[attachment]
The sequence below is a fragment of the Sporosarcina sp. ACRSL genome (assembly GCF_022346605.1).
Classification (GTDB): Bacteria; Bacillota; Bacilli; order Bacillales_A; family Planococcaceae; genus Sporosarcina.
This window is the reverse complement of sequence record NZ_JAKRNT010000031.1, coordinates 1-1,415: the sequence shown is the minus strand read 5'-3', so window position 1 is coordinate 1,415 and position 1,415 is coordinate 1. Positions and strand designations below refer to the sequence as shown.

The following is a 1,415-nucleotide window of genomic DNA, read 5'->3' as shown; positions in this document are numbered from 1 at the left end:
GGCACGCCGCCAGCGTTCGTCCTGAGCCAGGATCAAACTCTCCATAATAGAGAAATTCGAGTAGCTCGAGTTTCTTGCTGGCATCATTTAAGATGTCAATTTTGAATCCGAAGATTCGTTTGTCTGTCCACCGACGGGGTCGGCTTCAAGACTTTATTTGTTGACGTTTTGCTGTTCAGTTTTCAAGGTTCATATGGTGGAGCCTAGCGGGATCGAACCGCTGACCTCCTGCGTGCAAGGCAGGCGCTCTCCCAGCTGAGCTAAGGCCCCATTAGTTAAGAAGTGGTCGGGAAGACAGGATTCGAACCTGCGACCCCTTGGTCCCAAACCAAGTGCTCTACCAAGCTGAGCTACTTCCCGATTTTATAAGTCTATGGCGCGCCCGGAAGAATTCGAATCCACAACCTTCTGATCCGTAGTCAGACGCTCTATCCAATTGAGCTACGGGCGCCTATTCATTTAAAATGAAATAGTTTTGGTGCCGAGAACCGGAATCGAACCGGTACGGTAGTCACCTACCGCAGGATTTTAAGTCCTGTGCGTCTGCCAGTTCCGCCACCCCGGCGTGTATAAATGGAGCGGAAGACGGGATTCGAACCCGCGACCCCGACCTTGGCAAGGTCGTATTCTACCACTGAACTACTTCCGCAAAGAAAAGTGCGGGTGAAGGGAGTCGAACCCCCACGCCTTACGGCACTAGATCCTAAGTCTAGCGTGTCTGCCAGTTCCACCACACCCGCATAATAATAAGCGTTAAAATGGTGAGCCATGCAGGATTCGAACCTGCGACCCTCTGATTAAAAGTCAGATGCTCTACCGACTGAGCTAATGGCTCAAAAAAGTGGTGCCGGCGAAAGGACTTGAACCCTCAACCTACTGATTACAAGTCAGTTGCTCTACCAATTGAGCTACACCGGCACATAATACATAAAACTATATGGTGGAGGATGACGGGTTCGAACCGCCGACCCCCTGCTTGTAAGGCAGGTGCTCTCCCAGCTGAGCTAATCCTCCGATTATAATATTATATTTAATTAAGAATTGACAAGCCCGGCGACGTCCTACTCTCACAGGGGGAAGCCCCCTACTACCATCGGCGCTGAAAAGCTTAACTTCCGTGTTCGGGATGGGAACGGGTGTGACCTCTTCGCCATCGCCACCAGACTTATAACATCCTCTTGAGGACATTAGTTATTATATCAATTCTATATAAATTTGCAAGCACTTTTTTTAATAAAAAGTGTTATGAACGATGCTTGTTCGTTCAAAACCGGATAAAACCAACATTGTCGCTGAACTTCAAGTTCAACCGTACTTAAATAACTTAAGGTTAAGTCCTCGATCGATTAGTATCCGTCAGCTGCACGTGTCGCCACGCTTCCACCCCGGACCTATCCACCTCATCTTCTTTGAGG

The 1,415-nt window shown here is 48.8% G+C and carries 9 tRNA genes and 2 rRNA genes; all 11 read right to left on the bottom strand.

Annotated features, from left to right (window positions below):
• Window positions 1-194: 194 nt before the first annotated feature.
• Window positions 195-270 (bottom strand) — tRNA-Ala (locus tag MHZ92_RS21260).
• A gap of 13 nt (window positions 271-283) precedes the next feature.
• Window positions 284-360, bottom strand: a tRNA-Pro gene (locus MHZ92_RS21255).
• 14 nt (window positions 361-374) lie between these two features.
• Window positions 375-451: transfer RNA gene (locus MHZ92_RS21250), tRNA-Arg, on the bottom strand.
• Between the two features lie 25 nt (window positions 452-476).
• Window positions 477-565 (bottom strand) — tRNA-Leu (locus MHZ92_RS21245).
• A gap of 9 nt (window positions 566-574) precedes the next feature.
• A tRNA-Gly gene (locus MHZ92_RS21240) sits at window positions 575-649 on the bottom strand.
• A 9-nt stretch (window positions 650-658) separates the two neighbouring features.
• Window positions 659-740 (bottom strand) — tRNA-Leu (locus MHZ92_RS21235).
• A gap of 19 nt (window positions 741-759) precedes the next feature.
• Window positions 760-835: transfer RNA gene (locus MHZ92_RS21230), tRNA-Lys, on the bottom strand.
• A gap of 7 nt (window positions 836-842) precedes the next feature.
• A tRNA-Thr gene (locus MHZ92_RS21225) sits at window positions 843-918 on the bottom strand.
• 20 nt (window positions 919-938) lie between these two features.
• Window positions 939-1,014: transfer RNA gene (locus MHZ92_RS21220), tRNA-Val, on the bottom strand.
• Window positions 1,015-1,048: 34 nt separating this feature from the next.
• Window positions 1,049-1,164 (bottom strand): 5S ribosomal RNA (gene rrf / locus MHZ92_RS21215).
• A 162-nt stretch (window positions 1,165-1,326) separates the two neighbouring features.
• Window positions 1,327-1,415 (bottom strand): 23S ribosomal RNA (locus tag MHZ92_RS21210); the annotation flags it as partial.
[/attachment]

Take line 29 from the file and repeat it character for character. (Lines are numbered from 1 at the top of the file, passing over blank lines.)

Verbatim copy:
• Window positions 1,327-1,415 (bottom strand): 23S ribosomal RNA (locus tag MHZ92_RS21210); the annotation flags it as partial.